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Kids suffering lead exposure in neighborhoods across U.S. contaminated by old smelter facilities

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An investigation by USA Today has found that Americans, especially children, across the country who live near former lead “smelter” factories are being exposed to toxic levels of lead in the soil and the government knew of the potential for lead contamination but failed to warn of the danger.

From the 1930’s to 1960’s, lead smelter factories in the United States released lead particles into the environment from smokestacks and other factory operations. Once airborne, the heavier lead particles landed closest to the factory, with the wind carrying lighter particles to land in surrounding areas in what is called a “fallout zone.”

Residential homes and schools are often located in this fallout zone, and sometimes built directly on the sites of former lead smelting facilities.

According to Penn State’s College of Agricultural Sciences, lead in soil does not biodegrade over time and remains in soils for thousands of years.

Children exposed to lead through contact with the soil are most at risk for lead poisoning. Exposure to high levels of lead can be fatal. Even at low levels, lead poisoning can affect physical and mental development, such as slowing growth and causing learning difficulties.

In 2001, a researcher named William Eckel authored an article published in the American Journal of Public Health entitled Discovering Unrecognized Lead-Smelting Sites by Historical Methods warning of the health dangers near sites of old lead smelter facilities. Eckel compiled a list of 639 potential lead smelting sites, more than 400 of which were previously unknown to the U.S. Environmental Protection Agency (EPA) and state agencies. The EPA requested and received a copy of that list, which the agency distributed to its regional offices in September 2001.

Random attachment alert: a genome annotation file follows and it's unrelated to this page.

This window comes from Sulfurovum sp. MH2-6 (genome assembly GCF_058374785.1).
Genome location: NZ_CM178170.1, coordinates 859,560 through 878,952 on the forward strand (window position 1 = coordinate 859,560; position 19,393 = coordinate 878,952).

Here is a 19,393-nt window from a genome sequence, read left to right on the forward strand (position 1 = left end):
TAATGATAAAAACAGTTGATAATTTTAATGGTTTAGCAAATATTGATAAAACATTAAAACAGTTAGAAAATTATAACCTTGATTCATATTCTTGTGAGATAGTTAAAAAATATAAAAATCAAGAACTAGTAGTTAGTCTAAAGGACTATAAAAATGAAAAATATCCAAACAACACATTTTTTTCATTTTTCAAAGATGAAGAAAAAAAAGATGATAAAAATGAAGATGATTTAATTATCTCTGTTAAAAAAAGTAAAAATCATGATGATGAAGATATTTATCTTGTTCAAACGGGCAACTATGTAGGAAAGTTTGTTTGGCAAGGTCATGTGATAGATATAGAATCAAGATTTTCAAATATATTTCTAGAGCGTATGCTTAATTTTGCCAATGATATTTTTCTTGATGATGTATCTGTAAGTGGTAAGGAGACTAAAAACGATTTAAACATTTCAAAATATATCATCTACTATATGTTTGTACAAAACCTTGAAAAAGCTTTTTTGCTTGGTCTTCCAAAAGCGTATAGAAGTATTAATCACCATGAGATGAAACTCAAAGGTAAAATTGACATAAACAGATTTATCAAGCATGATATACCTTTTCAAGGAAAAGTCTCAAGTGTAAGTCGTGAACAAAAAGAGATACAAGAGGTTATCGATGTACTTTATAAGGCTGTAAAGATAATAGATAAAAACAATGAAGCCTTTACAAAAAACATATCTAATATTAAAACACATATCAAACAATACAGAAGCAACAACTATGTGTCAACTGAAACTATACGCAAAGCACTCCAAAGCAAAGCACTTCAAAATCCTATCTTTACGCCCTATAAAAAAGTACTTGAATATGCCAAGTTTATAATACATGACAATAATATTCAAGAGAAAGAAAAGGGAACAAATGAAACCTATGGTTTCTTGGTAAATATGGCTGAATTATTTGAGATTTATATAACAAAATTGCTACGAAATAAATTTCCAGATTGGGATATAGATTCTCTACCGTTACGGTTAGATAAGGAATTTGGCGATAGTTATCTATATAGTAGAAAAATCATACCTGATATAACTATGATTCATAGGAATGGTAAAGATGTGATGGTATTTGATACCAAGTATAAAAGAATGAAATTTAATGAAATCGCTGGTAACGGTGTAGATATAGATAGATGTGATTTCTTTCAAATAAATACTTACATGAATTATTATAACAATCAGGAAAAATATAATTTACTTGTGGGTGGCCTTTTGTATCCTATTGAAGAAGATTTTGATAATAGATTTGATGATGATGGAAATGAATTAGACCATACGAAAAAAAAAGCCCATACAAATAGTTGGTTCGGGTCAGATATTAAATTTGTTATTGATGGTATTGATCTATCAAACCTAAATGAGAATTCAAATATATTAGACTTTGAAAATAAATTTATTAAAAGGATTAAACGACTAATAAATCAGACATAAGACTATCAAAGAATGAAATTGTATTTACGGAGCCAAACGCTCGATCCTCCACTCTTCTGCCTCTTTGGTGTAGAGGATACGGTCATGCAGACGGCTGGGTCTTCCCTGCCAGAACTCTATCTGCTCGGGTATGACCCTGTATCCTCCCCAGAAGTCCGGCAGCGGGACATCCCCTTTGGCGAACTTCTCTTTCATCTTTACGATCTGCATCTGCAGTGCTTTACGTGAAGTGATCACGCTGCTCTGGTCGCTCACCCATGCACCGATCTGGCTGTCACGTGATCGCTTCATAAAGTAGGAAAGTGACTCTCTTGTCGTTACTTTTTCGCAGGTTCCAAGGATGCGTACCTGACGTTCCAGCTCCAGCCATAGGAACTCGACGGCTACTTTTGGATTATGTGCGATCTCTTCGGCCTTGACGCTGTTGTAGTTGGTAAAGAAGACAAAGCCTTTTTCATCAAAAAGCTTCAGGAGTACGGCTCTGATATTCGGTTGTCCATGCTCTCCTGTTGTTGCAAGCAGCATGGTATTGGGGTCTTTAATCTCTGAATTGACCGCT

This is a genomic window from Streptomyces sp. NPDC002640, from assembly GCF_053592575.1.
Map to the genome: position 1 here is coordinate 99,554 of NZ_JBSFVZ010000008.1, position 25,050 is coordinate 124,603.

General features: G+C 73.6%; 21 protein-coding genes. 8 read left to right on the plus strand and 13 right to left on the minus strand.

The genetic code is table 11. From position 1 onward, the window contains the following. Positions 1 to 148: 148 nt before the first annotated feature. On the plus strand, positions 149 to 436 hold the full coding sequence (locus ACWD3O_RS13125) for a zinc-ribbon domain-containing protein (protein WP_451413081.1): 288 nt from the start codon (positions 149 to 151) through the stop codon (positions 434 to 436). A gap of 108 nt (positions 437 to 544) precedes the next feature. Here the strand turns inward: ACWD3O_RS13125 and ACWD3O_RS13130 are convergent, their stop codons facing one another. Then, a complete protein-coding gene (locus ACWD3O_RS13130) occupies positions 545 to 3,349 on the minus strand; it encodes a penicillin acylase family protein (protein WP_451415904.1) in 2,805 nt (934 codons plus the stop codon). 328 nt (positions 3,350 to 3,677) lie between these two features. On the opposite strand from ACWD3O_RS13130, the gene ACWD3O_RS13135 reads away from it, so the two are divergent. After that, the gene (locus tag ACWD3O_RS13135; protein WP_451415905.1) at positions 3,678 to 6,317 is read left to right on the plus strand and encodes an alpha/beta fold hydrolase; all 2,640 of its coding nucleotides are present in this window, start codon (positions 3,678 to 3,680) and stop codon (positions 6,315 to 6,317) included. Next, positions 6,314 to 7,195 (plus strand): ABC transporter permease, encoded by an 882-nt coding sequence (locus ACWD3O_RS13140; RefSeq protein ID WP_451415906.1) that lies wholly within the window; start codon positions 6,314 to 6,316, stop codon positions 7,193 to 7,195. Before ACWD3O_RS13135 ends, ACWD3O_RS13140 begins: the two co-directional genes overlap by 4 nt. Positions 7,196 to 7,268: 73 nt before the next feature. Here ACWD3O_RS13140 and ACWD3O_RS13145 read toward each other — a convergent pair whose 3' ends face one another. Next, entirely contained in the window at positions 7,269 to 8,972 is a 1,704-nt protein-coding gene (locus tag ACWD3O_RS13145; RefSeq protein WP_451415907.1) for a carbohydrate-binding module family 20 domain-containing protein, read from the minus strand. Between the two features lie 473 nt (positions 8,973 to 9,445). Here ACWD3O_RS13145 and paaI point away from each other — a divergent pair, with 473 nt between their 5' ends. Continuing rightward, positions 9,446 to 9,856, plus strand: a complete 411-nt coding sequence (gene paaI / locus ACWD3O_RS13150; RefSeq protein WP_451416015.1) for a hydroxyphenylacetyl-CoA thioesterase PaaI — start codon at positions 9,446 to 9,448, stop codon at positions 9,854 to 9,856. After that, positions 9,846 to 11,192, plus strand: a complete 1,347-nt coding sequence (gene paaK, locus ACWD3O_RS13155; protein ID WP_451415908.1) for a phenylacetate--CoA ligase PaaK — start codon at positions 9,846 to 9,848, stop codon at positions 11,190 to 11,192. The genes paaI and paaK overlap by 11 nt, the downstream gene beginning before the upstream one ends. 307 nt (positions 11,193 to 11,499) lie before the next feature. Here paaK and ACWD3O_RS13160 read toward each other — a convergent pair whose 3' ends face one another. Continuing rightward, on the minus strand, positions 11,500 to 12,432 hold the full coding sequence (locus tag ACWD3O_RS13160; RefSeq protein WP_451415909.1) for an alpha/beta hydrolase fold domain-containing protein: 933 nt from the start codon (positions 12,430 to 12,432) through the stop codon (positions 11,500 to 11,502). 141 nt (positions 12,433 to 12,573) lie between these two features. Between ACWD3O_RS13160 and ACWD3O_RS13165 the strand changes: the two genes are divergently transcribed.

“Appropriate action has been taken at most of the sites on the Eckel’s list,” the EPA said. “Of the 464 sites, almost all have been pre-screened or assessed by EPA or the states. EPA is committed to screening any remaining sites on the Eckel’s list this summer to evaluate whether they have the potential to pose risk. In addition, EPA is committed to reevaluating any site where new information suggests that there may be a public health issue of concern.”

However, the EPA told USA Today that recordkeeping for many of the sites on the list are “incomplete.”

The EPA published a report in 2007 of progress made on assessing sites on the list. Only two of ten EPA regional offices had initiated smelter site discovery based upon Eckel’s list. The report cited trouble locating the sites or evidence that smelting took place, and some sites were already undergoing remediation through state or private programs.

USA Today investigated what actions the EPA took at sites on Eckel’s list, starting with having reporters research all 464 sites in 31 states by combing through historical maps, old phone books, corporate filings, property records, photo archives and other historical sources, as well as filing public records requests with federal and state government agencies. They found the EPA tested soil samples at some of the sites, and in some cases soil samples from surrounding neighborhoods, but it failed to address dozens of sites at all and others received only a record review or drive-by visit. The newspaper also found cases where the EPA and state agencies performed soil sampling that showed high levels of lead, but took no action to clean up the contamination and did nothing to warn the public.

Reporters also conducted soil sampling of 21 neighborhoods near former smelting facilities in thirteen states during the investigation, all of which showed potentially dangerous lead levels in the soil.

Watch three videos.

USA Today has identified more than 230 residential neighborhoods near former lead smelting facilities where children and families may be at risk for lead exposure. People can find out if they live near one of these facilities on this map.

The investigation has prompted action by government officials in fourteen states.

New York City officials closed four ball fields at Brooklyn’s Red Hook Park in March after USA Today profiled the site in its investigation. Testing showed levels of lead five times the EPA’s hazard level left behind from Columbia Smelting and Refining Works that once operated on that site.

“The risk of exposure is small and we have taken immediate cautionary action by covering bare soil and reseeding parts of the outfield and adding clay to the infield, as well as adding clay to a nearby bleacher area,” City of New York Parks & Recreation said in a release. “The area will be closed for 6-8 weeks to allow for sufficient grass growth. The City will conduct regular assessments of the impacted areas to ensure that treatments remain intact while developing a longer-term solution.”

However, testing during the investigation also showed lead in the grass courtyards of Red Hook Houses across the street from the park, one of Brooklyn’s oldest and largest public housing complexes. More information about USA Today’s investigation into Columbia Smelting and Refining Works can be found here.

The investigation has prompted U.S. Sen. Sherrod Brown to call for a Senate Environmental and Public Works Committee hearing on exposure to lead from former smelter facilities.